Which brings me to the ultimate message.  Keep in mind, the message isn’t that in America, you kids won’t be Jewish, it’s that they won’t be Israeli.  Well, duh.  But last time I checked, Israel just happened to be the name of the Jewish State. The fact that the Israeli couple, educated in the Israeli schools, doesn’t have sufficient Jewish identity or interest makes one wonder what’s so great about being Israeli in the first place.  There used to be a time when students in the Israeli public school track actually learned about Judaism and Jewish culture.  Maybe Israel should be worrying less about whether or not Israelis make yerida, and more about what they take with them when they do.

Failing that, though, we have another recommendation.  If Israel insists on making any more of these spots, might we recommend hiring Jason Segel and the Muppets for the job? The scripts would certainly be better, and the characters would seem a lot more real.


What do you think?

About The Author


The Tel Aviv-born, Milwaukee-bred Jewdar has a bachelors' from the University of Wisconsin, a Masters from NYU, and an Honorable Discharge from the US Army, where he spent two years as an infantryman in the 101st Airborne Division. He's the co-author of "The Big Book of Jewish Conspiracies", the Humor Editor of Heeb Magazine, and a watcher of TV. Smarter than most funny people, funnier than most smart people, he lives on the Lower East Side with his wife and two sons.

5 Responses

  1. Daniella Ashkenazy

    What makes Israel “Jewish” is very different from American concepts of Jewishness.

    American Jewishness focuses (like Jewishness in the Diaspora as a whole) on synagogue-related and Jewish religious practices-related aspects of “being Jewish” (and food and wallowing in nostalgia for European Jewish culture that has litle to do with the American Jewish experience – a form of Jewishness my ex-brother-in-law, an American Jew,once labled “Hippotoptomis Judaism.”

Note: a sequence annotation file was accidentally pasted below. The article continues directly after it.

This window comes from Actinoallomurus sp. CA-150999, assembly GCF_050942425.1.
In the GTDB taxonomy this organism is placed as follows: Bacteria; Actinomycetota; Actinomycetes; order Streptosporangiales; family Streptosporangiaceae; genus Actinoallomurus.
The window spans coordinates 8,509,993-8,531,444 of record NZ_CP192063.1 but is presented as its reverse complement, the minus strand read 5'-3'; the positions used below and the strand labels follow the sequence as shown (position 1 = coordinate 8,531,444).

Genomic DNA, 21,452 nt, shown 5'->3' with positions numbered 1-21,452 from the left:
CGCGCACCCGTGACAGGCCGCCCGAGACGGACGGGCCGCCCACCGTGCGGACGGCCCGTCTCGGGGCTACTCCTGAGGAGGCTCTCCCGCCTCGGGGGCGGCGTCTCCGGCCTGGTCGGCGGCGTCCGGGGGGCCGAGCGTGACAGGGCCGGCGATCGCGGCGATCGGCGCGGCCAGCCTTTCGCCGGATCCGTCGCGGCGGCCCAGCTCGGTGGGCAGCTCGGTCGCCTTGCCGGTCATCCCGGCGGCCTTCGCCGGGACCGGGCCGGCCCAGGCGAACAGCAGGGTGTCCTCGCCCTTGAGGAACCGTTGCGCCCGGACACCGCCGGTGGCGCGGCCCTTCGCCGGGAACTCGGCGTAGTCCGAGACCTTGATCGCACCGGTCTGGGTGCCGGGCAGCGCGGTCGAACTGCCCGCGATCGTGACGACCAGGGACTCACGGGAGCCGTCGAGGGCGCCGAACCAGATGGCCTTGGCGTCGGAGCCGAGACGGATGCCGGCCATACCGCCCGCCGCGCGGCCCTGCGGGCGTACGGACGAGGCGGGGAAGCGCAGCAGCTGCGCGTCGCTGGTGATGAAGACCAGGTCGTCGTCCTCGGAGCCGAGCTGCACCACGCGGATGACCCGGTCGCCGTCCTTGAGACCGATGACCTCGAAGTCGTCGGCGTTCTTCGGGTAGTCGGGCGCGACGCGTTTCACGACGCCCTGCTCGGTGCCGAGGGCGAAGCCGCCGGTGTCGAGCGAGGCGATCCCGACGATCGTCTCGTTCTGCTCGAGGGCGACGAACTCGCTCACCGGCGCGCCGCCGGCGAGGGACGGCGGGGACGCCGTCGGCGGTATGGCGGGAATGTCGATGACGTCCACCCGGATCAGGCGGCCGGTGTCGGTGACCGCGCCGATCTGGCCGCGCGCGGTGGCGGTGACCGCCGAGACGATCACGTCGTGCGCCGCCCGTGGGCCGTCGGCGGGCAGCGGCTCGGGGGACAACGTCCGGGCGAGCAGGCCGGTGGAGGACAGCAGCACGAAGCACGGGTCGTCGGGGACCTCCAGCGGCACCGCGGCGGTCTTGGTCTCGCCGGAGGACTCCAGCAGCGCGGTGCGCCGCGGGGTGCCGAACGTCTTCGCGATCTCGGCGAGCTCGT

You look for the “Jewishness” in Israel in the wrong places: The pulpit is not in a synagogue, it is on the pages of the Hebrew weekend papers. Being Jewish in Israel is not only in the language we speak (Hebrew), it’s the plays being produced that deal in ethical issues (in Hebrew). Questioning and pilpul doesn’t take place in the synagogue in Israel; it take s place in relationships at all levels: Taking nothing for granted and questioning everything coupled with a disregard for ‘authority’ in the relationships between students-and pupils (from kindergarten to university) between bosses and employees, officers and soldiers, shop clerks and clients, and a host of other social interactions that reject hierarchical relationships and encourage real frank dialogue, access to people in all stations, the free flow of ideas and exchange of ideas is endemic to Israeli society. If Israel has an unwritten constituion, its First Amendment is the right to argue with your superiors and question everything you’re told. This is a very Jewish attribute and it is directly linked to the role of the rabbi in Judaism and his expectations that his students will question and argue with him about everything he says, the absence of monolithic Truths and a stubborn unwillingness to make due with the status quo (and yes, an emotion-filled ongoing ethical dialogue you won’t find in other countries, but since this takes place in Hebrew – you may not be aware at all that it is taking place.)